The consensus around this document is enormous, and includes many governments and institutions that are routinely critical of Israel. Just last week, Switzerland became the 36th country to adopt the definition, joining a host of nations worldwide, including Germany, Argentina, Canada, France, and the United Kingdom. International organizations like the European Union, the United Nations, and the Organization of American States endorsed it as well. Since President George W. Bush’s State Department adopted a similar definition in 2005, Republican and Democratic administrations alike have continuously recognized and endorsed it. Moreover, and perhaps most importantly, it has the nearly unanimous support of mainstream Jewish communities and institutions throughout the U.S. and around the world.
In the wake of this latest wave of antisemitic violence across the United States, government, businesses, and civil society must prioritize the adoption and application of the IHRA definition with its helpful and comprehensive examples. Schools and universities should incorporate it into their curricula to help students recognize bias. Social media companies should use it to assess what constitutes hateful speech on their platforms. Law enforcement should apply its guidance to determine whether a hate crime has been committed. The federal government should consult it when considering instances of discrimination against Jews. The European Union already published a Handbook for the Practical Use of the IHRA Working Definition, which provides numerous ways in which the definition could be applied in order to better combat antisemitism.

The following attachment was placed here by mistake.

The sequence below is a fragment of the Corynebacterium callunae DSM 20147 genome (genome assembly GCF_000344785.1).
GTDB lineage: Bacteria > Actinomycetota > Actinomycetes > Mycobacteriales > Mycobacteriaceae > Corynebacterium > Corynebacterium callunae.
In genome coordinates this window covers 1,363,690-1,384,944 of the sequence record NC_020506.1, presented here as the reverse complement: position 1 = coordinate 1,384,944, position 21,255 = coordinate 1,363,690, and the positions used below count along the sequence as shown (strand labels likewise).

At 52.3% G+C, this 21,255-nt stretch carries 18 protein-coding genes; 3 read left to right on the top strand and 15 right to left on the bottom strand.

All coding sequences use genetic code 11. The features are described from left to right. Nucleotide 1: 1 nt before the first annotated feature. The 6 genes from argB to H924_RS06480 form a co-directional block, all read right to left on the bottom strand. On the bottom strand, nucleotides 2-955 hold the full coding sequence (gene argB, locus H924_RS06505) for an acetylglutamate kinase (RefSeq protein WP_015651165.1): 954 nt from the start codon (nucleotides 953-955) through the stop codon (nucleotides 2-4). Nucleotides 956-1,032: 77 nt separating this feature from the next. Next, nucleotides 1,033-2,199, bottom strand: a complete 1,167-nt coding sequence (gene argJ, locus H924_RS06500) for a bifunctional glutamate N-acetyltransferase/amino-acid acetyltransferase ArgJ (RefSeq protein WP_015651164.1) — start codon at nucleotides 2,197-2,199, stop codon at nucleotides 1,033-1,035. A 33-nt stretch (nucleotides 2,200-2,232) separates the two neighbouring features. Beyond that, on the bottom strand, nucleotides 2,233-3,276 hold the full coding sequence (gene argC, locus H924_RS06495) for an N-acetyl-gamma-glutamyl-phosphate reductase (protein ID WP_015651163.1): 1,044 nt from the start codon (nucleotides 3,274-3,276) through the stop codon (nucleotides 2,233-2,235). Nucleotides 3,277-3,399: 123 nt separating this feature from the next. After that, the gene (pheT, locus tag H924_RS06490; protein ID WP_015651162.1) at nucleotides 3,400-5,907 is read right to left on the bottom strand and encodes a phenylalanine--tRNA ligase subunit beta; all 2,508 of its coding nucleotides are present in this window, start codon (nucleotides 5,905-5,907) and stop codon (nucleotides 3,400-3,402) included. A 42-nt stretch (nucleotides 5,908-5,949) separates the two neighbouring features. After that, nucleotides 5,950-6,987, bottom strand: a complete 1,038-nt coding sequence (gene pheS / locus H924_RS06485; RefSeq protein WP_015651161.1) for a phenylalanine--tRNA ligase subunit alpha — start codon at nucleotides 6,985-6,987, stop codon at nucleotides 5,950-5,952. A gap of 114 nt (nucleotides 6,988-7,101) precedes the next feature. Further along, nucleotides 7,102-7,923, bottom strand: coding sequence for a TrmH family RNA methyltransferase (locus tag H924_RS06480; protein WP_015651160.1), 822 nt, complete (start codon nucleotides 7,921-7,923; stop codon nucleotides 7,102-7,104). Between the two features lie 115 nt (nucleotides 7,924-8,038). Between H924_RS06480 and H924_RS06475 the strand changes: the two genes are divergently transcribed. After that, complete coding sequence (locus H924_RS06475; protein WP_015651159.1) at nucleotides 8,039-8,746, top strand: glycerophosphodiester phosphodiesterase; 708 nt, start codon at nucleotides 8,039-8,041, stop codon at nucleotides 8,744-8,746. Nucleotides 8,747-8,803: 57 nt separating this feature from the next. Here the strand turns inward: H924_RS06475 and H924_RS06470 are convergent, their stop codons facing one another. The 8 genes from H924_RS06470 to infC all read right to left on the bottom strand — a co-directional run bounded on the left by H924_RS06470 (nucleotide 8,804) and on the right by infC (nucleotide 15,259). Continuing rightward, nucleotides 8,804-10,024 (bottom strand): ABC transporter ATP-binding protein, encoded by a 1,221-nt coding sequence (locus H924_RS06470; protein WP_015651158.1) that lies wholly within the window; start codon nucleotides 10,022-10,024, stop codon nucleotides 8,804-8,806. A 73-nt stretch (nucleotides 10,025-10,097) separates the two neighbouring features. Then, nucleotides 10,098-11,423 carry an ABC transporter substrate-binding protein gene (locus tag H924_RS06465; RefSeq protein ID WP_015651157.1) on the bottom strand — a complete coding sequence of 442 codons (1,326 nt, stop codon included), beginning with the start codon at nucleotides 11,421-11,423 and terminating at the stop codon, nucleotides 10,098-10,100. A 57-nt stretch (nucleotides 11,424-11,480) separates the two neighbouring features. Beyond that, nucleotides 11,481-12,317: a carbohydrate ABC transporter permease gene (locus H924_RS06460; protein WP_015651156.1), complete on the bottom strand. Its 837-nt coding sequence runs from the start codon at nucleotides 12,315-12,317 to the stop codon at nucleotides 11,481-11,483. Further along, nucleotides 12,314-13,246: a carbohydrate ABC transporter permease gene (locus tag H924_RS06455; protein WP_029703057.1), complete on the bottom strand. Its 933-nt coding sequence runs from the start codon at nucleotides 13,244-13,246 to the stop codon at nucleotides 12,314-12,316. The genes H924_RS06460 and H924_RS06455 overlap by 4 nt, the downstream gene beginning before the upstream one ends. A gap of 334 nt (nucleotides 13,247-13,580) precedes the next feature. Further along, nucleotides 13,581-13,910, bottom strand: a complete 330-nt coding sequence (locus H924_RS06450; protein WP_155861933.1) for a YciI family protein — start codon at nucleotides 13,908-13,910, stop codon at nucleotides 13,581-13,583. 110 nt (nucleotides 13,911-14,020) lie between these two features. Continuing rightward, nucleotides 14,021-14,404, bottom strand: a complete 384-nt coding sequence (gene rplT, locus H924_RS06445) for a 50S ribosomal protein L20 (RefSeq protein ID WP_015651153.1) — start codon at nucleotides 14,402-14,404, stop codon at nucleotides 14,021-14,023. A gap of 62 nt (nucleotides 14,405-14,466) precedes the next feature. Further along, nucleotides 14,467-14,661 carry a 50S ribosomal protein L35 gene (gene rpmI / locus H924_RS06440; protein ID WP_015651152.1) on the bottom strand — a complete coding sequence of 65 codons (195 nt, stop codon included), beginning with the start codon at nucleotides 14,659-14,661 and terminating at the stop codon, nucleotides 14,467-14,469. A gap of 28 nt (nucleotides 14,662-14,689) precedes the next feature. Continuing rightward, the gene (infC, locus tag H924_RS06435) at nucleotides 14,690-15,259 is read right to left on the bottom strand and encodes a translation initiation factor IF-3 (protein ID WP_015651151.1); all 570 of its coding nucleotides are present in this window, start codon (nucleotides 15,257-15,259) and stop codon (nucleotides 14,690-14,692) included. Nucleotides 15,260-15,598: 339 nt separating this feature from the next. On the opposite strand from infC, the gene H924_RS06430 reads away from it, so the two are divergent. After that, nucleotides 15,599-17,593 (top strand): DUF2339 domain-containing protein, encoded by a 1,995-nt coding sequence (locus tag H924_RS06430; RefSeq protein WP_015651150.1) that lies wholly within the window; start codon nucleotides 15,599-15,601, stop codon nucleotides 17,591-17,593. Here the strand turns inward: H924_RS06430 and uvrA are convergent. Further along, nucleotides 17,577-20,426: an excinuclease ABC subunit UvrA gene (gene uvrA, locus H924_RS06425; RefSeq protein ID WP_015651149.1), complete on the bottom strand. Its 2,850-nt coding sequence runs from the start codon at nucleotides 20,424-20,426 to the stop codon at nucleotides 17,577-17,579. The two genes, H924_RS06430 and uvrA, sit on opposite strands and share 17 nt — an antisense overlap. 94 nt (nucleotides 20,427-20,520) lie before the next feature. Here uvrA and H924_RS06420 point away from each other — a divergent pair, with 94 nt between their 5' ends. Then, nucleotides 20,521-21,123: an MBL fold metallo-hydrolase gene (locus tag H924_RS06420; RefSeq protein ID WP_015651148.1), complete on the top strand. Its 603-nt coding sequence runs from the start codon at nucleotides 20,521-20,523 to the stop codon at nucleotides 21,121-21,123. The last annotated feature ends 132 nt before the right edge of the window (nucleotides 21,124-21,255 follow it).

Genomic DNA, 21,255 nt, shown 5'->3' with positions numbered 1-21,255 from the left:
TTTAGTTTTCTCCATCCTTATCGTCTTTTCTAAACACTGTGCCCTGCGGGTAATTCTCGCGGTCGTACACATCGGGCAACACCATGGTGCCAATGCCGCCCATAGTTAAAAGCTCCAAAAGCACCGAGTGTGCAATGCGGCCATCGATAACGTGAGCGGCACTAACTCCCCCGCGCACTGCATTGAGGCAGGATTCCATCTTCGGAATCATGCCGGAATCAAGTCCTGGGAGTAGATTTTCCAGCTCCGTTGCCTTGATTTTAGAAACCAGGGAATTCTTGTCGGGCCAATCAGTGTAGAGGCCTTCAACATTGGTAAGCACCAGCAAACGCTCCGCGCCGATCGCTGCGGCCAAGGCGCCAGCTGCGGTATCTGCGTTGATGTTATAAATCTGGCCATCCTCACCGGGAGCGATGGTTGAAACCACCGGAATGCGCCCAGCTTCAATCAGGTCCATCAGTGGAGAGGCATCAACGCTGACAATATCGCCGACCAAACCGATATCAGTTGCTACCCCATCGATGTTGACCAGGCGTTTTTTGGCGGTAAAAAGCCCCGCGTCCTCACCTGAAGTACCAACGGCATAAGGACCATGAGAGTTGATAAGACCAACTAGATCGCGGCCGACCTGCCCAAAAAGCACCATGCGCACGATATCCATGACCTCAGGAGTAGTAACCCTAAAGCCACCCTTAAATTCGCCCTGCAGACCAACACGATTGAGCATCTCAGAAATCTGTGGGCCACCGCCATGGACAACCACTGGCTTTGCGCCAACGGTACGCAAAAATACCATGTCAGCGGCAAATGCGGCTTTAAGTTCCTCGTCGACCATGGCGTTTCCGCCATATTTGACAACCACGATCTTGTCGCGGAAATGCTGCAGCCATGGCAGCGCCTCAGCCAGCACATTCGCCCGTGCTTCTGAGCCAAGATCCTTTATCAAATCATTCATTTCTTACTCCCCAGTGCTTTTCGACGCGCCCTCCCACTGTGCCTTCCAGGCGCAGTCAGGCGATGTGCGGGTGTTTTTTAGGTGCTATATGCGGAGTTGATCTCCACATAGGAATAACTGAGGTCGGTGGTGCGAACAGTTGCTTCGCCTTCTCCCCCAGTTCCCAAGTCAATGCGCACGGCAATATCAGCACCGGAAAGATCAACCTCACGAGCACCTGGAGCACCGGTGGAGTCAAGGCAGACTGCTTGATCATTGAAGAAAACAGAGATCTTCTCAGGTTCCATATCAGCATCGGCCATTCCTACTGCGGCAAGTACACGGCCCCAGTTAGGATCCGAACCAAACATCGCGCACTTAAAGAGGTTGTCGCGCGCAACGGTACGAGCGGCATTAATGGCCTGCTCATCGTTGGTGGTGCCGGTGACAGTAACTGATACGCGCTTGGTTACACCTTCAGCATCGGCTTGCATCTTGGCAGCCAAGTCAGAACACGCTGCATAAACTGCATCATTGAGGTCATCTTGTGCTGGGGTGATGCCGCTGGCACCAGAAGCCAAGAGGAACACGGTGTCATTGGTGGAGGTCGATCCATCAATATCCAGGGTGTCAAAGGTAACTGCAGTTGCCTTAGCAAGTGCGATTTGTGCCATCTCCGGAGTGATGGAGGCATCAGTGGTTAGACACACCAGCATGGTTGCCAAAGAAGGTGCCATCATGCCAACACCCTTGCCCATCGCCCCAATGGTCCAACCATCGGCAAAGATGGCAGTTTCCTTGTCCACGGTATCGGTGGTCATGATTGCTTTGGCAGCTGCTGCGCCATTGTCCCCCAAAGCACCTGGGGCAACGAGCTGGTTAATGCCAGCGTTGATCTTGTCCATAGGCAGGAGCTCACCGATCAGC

To be clear, the IHRA definition does not constitute a speech code nor does it set legal penalties for violating its examples. It is simply a tool for defining antisemitism, not a mechanism for prosecuting it. The definition does not label individuals as antisemitic, but rather gives guidance regarding specific acts. Its adoption represents only one step in the fight against antisemitism, but it is crucial to first define it in order to combat it.
After the ADL and the FBI tracked successive years of record highs in antisemitic incidents, and in the wake of the 75% spike over the last several weeks, it is time for America to acknowledge this wave as a serious challenge that ignores party, race, ethnicity, or class. No one group is solely responsible for antisemitism so it is the responsibility of all groups to combat it, and for businesses, universities, and civil society to take antisemitism as seriously as any other form of prejudice and hate.
The American Jewish community is more worried than ever before about the threat of antisemitism. We need reassurance that when Jews are targeted as a group — for any reason — others will stand with us in condemning such pernicious hate. Europe’s adoption of the IHRA definition and its examples provided that assurance years ago. As a similar type of violence has come to our shores, it is America’s turn to do the same.